Paul's Gallery of the Week: Sid Motion Gallery - FAD Magazine

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Paul’s Gallery of the Week: Sid Motion Gallery

Sid Motion with ‘Untitled (CO-161616161616161616-1)’, 2022, by Dafna Talmor and ‘Tuck XII’, 2022, by Hannah Hughes

Sid Motion Gallery, 24a Penarth Centre, Hatcham Road, SE15 1TR
sidmotiongallery.co.uk  Instagram: @sidmotiongallery

Sid Motion comes from an artistic background – her father is Andrew Motion, poet laureate 1999-2009; her mother Jan Dalley, arts editor of the Financial Times – so perhaps it was unsurprising she studied art, albeit she soon gravitated towards facilitating others rather than becoming an artist herself. She worked at Max Wigram and then David Zwirner before launching her own space in Kings Cross in 2016. After moving south in 2019, she appears well set up halfway between Bermondsey and Peckham. Sid’s gallery is integrated with a block of artist’s studios, allowing her to curate ‘Within Reach’ last year – a show of 10 artists in close proximity. One is her partner, Charlie Billingham, who paints his post-modernised-Rowlandsonseque works downstairs, allowing them to share babysitting seamlessly.

And Sid’s varied shows gain increasing attention: my image was taken after a talk by Hannah Hughes and Dafna Talmor at the end of their dual exhibition, for which the space was packed. Rightly so, as there was much to be said for the combination of Talmor’s cut and collaged negatives forming constructed landscapes and Hughes’ sculptures cast from packaging and collages made from the spaces between objects in found photographs. Talmor is one of only four artists Sid represents – along with painters Vincent Hawkins, Max Wade and Morgan Wills – though she’s shown well over 100 others. Tom Lovelace, Jo Dennis, Holly Stevenson, Paul Housley and Nathan Eastwood come to mind for excellent solo shows. Next up is ‘Tableaux’, a solo show by Morgan Wills, opening at 6-8 pm on Friday 31st March.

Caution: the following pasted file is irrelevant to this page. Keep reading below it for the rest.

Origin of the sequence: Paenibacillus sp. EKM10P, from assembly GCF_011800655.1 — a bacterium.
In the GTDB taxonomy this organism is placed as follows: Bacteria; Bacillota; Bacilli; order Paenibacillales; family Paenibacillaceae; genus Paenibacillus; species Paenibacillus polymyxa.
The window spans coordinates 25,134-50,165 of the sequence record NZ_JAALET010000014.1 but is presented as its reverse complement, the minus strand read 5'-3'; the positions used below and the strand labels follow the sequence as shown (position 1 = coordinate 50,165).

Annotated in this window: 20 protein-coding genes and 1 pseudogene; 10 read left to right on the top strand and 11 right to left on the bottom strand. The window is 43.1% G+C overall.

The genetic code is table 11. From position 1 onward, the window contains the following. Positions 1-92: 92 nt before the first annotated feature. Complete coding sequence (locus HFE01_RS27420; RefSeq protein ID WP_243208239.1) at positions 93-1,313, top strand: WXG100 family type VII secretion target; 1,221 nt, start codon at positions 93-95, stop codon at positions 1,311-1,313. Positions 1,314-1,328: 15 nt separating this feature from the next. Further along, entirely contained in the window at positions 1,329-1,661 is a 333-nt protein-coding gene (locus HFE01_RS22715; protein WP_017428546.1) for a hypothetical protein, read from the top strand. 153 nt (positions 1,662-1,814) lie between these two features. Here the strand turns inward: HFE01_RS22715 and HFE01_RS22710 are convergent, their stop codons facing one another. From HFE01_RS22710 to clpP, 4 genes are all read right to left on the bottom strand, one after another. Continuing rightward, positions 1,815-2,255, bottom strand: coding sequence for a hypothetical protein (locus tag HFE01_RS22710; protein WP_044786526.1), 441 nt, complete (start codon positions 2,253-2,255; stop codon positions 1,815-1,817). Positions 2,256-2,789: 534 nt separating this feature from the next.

London’s gallery scene is varied, from small artist-run spaces to major institutions and everything in between. Each week, art writer and curator Paul Carey-Kent gives a personal view of a space worth visiting.



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